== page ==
Often times when starting an application, it can be beneficial to render out a static layout to get an idea of what we will be building. Doing this allows us to see exactly how we are going to split our application into individual components. We’ll dive right into JSX by rendering a static version of what our application will look like. We’ll cover the basic syntax of JSX and point out where it differs from html.
[00:00] React makes it easy to render a static version of UI components. I like to do this sometimes to figure out where I want to break my UI part into components. In add.js we'll start by adding a div to contain the core pieces of our application.
[00:14] Inside this wrap div I'm going to come up here and I'm going to clear a new div and I'm going to give it a class name of todo app. This is where we'll define the rest of our UI. We'll start with form and that form is going to have an input of type text.
[00:38] Under the form I'm going to create another div and we'll give this class name of todo list. Then todo list is going to contain an unordered list. That unordered list is going to have items for each todo in our list.
[00:59] Each one of those items is going to be represented with the input of type checkbox, and then it's going to have the name of the todo. We'll have create a static UI. Then I'm just going to copy this. I'm going to duplicate that two more times so that we have three items in our list.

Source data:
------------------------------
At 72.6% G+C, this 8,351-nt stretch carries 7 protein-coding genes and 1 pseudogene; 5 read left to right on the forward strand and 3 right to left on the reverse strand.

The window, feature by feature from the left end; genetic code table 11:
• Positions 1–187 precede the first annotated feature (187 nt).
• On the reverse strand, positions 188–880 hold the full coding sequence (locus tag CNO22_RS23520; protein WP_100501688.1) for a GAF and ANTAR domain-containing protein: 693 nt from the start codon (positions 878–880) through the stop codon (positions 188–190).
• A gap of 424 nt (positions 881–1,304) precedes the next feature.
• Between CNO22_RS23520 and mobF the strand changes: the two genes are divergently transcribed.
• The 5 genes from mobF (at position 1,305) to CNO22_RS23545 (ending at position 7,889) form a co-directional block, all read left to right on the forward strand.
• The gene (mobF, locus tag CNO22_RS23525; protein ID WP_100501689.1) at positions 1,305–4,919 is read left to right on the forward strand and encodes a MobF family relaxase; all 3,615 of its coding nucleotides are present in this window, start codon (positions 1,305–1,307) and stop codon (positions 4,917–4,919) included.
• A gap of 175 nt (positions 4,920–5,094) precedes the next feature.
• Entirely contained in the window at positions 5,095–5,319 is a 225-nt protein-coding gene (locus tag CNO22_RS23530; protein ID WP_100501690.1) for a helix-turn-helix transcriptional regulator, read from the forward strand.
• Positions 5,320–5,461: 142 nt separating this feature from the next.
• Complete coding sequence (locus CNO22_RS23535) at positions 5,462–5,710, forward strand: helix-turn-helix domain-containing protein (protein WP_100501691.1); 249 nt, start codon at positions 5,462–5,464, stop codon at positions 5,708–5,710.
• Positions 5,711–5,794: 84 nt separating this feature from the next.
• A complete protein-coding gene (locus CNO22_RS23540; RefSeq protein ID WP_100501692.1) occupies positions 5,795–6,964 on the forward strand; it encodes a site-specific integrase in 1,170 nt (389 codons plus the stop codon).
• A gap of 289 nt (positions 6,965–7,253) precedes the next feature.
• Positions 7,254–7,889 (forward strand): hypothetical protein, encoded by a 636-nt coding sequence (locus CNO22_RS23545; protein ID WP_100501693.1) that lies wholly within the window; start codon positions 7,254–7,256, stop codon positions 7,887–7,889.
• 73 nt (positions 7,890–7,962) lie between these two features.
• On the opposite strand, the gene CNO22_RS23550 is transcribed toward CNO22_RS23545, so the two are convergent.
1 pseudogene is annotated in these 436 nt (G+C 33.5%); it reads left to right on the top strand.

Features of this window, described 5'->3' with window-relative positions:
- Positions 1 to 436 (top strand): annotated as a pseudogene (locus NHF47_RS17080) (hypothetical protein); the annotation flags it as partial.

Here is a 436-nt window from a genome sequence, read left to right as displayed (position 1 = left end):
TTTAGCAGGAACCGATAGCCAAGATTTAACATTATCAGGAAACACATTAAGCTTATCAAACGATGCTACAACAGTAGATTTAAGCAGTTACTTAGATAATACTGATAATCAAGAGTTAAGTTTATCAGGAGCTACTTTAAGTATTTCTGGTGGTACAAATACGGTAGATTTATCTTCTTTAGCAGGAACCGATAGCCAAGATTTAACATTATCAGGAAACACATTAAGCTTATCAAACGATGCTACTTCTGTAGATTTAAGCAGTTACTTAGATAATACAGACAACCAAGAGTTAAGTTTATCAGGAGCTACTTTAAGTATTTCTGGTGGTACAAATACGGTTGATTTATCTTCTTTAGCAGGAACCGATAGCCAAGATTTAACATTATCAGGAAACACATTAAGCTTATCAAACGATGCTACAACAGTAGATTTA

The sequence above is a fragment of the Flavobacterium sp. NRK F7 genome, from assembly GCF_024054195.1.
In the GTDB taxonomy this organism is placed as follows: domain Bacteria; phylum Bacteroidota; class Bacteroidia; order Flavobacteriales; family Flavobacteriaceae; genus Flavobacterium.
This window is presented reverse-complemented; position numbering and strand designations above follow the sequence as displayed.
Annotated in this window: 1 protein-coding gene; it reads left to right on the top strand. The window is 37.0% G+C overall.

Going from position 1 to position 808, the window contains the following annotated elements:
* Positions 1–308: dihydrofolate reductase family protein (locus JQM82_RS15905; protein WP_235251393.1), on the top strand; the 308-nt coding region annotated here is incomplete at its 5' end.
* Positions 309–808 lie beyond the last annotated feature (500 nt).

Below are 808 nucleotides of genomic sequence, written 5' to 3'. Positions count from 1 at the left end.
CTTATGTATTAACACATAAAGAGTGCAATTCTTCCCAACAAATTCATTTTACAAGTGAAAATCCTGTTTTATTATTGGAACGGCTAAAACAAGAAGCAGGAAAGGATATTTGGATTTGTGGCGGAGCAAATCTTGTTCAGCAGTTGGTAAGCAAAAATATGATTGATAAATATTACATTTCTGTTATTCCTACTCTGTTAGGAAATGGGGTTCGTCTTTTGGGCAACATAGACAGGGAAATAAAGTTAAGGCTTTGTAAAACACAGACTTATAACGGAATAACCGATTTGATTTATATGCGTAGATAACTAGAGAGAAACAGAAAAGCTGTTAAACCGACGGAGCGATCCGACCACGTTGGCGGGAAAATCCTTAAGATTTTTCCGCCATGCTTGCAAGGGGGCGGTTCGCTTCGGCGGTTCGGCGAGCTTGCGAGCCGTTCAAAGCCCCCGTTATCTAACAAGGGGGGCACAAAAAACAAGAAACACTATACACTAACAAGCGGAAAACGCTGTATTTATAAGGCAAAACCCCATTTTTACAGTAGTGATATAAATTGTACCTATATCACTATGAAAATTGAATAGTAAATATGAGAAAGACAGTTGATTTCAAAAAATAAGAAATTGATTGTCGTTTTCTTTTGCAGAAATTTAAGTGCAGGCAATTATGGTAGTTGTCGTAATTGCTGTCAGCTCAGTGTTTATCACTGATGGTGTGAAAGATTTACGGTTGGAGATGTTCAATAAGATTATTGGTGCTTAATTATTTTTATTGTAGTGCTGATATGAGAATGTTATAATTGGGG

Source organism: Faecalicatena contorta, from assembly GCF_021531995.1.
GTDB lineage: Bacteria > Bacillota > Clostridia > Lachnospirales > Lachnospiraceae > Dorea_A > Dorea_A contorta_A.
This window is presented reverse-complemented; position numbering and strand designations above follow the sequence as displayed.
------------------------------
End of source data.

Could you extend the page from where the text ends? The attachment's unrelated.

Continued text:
[01:22] We'll create a static UI, we'll create an initial state, and then we're going to use that state to render a real UI. We'll get that out of the way so you can see all the code. Here we just have a static representation of our application.
[01:40] If I save this file the browser will reload. We'll see that we have an input, three items in our list, and each one of those has a checkbox to the left. The UI's a little ugly right now, so I'm going to just open up app.css, and I'm going to scroll under the predefined styles.
[02:00] I'm just going to paste in a few styles, so I have this todo app class that we put on the wrapper div. Then I have input UL and LI, so if I save that we'll see our UI update and it's little cleaner looking now. We've just created a static version of our UI. Now we can figure out where exactly we want to break things up into individual components.
Such a noisy keyboard! It's going to be pretty distracting to have this rattle in the background for almost two hours.